Vilafonte Series M 2004
Zelma Long is Head Winemaker for the Vilafonté project. Zelma is one of America's best known winemakers. One of the first women to study enology and viticulture at U.C. Davis, she began her winemaking career at Robert Mondavi Winery, rapidly working into the Chief Winemaker position.
Vilafonté's General Manager is Michael Ratcliffe. Mike qualified as a business major before attending the University of Adelaide. Mike is Managing Director of his family estate, Warwick which is recognized as one of South Africa's foremost wine estates.
Phil Freese is head 'wine-grower' and creator of the Vilafonté vineyard which he calls "Different by Design". Phil spent 13 years as Robert Mondavi’s Vice-President of Wine Growing. Phil designed the first Opus One vineyards, and initiated the remote sensing project with NASA that has spawned a new wave of tools for viticulture analysis and quality enhancement.
With an important wine renaissance in full swing, impressive red and white bargains abound in South Africa. The country has a particularly long and rich history with winemaking, especially considering its status as part of the “New World.” In the mid-17th century, the lusciously sweet dessert wines of Constantia were highly prized by the European aristocracy. Since then, the South African wine industry has experienced some setbacks due to the phylloxera infestation of the late 1800s and political difficulties throughout the following century.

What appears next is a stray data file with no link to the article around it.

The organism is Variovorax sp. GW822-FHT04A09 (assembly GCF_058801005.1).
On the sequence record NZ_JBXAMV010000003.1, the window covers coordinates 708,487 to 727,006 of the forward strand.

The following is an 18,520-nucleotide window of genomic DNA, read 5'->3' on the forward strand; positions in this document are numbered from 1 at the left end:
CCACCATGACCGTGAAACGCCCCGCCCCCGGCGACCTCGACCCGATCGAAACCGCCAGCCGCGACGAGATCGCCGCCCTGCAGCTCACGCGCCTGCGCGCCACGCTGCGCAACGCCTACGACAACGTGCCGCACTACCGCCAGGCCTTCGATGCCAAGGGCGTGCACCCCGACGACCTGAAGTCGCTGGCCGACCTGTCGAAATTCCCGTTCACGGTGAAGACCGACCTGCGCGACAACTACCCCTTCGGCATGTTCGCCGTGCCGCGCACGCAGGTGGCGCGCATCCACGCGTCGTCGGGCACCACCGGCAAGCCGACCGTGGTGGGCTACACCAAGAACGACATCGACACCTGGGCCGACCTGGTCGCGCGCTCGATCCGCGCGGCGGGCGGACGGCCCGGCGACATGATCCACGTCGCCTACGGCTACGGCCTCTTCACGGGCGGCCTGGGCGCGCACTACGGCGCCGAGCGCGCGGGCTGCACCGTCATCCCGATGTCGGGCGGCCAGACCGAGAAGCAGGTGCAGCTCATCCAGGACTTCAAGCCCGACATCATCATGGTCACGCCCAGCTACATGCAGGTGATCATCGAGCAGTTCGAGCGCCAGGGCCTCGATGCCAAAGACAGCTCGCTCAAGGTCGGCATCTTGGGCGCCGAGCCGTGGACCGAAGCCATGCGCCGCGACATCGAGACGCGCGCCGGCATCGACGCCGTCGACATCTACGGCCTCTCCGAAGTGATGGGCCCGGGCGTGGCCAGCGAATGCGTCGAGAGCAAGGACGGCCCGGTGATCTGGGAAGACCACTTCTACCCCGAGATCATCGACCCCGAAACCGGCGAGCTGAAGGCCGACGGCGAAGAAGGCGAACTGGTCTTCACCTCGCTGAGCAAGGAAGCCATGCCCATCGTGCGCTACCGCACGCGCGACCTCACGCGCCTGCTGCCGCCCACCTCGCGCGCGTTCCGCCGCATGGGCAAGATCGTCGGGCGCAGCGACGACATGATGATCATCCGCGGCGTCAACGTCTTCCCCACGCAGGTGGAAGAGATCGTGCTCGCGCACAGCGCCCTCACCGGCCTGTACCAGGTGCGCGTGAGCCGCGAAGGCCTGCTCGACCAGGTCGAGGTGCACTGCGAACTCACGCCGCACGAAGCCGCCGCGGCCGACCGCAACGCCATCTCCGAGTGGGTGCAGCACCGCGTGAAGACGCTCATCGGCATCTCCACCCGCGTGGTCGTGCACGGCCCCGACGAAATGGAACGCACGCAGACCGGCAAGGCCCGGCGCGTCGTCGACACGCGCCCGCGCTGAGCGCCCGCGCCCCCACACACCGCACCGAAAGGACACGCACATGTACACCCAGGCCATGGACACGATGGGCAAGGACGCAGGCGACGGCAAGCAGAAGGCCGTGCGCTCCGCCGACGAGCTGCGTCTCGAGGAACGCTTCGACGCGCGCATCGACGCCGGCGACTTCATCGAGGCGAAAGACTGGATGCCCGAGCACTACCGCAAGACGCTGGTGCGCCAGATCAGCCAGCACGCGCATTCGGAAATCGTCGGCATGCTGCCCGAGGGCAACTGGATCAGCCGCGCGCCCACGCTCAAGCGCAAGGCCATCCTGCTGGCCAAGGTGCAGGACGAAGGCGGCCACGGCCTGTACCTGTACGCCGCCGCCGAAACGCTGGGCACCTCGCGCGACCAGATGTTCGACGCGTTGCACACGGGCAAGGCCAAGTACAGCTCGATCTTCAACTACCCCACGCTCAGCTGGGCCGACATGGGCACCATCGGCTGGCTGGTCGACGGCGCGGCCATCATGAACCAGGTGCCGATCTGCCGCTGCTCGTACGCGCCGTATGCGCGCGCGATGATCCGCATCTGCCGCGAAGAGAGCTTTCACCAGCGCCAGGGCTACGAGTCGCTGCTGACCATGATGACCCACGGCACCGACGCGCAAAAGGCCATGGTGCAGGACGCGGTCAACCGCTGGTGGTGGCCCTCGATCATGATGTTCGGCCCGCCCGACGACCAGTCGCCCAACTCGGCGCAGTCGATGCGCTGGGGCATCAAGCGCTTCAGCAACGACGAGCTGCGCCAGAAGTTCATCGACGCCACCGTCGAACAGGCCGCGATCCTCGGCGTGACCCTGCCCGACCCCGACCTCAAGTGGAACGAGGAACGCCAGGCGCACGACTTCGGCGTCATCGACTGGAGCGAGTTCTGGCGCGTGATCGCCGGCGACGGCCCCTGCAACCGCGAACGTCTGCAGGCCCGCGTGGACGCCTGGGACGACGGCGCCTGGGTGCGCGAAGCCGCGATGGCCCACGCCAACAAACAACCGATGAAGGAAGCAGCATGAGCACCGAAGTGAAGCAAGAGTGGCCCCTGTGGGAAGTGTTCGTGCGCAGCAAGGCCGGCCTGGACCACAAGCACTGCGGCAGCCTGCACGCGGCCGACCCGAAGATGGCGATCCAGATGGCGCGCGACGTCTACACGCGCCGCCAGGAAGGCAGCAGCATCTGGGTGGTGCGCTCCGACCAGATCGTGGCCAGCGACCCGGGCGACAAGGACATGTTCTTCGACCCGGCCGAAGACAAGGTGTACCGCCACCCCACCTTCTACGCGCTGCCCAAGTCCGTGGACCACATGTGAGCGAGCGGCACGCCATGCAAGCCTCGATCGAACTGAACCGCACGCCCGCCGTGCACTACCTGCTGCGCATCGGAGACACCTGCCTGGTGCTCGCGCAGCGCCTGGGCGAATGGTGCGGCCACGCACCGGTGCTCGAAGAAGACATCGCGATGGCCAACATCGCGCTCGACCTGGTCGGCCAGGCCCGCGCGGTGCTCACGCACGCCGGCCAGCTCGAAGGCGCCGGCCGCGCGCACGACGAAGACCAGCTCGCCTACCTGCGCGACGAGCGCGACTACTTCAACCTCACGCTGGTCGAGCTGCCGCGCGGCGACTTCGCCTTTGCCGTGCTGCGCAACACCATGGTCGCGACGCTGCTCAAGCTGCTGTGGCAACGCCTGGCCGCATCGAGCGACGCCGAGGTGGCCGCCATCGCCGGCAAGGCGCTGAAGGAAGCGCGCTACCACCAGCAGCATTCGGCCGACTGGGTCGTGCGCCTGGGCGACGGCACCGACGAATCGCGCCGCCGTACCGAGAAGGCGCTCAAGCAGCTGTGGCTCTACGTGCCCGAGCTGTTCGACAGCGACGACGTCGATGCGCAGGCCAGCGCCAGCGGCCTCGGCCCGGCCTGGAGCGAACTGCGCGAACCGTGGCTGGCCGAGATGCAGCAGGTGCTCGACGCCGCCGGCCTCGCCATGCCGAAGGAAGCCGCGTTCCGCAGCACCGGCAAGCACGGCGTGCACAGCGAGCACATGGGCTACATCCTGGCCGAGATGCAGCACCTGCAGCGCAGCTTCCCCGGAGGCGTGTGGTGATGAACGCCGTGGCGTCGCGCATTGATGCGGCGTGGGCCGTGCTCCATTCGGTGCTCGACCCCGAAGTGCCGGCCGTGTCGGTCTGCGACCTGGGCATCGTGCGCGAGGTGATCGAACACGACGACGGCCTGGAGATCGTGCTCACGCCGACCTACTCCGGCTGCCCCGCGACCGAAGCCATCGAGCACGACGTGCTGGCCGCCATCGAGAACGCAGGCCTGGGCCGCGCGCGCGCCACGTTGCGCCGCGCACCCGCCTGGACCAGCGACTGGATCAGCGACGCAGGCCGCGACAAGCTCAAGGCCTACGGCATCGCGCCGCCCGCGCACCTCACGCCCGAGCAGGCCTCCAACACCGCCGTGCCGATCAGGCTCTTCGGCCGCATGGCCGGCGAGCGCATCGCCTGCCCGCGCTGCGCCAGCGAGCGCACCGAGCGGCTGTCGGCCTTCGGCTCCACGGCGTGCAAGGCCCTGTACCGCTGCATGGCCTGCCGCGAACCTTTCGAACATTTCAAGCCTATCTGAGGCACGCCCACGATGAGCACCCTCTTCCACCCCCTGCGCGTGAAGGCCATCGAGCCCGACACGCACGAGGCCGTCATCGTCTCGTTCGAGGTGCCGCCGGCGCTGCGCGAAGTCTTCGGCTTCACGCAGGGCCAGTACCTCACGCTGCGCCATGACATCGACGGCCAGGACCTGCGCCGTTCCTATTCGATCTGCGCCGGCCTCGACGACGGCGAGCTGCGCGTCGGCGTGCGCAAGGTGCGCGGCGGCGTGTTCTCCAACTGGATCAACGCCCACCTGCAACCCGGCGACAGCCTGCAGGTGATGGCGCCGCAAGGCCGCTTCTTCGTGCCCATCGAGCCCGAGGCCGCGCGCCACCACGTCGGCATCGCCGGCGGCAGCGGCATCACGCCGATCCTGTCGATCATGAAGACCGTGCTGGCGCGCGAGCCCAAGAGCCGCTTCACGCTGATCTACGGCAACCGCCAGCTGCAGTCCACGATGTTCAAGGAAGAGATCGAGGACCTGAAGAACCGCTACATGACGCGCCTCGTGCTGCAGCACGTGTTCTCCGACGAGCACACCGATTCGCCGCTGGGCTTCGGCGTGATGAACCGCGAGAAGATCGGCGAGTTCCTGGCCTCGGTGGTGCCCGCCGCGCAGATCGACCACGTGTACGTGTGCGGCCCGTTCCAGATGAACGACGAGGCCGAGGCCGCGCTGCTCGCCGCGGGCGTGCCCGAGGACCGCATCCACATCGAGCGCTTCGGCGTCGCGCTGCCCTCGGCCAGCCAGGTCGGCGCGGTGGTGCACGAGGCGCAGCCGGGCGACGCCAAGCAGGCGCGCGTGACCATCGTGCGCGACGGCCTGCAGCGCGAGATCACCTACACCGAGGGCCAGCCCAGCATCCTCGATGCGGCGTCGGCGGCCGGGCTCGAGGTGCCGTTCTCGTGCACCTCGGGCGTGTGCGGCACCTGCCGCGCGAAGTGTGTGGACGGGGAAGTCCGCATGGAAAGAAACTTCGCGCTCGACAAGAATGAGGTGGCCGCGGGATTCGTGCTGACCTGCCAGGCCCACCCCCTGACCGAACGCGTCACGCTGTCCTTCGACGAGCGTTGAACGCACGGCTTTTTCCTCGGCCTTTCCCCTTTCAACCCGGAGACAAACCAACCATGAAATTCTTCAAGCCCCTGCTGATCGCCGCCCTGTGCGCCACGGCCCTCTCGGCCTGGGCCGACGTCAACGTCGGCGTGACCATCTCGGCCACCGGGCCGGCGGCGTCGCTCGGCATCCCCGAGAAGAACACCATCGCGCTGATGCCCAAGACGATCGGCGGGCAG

Today, however, South Africa is increasingly responsible for high-demand, high-quality wines—a blessing to put the country back on the international wine map. Wine production is mainly situated around Cape Town, where the climate is generally warm to hot. But the Benguela Current from Antarctica provides brisk ocean breezes necessary for steady ripening of grapes. Similarly, cooler, high-elevation vineyard sites throughout South Africa offer similar, favorable growing conditions.
South Africa’s wine zones are divided into region, then smaller districts and finally wards, but the country’s wine styles are differentiated more by grape variety than by region. Pinotage, a cross between Pinot Noir and Cinsault, is the country’s “signature” grape, responsible for red-fruit-driven, spicy, earthy reds. When Pinotage is blended with other red varieties, like Cabernet Sauvignon, Merlot, Syrah or Pinot Noir (all commonly vinified alone as well), it is often labeled as a “Cape Blend.” Chenin Blanc (locally known as “Steen”) dominates white wine production, with Chardonnay and Sauvignon Blanc following close behind.
One of the world’s most classic and popular styles of red wine, Bordeaux-inspired blends have spread from their homeland in France to nearly every corner of the New World. Typically based on either Cabernet Sauvignon or Merlot and supported by Cabernet Franc, Malbec and Petit Verdot, the best of these are densely hued, fragrant, full of fruit and boast a structure that begs for cellar time. Somm Secret—Blends from Bordeaux are generally earthier compared to those from the New World, which tend to be fruit-dominant.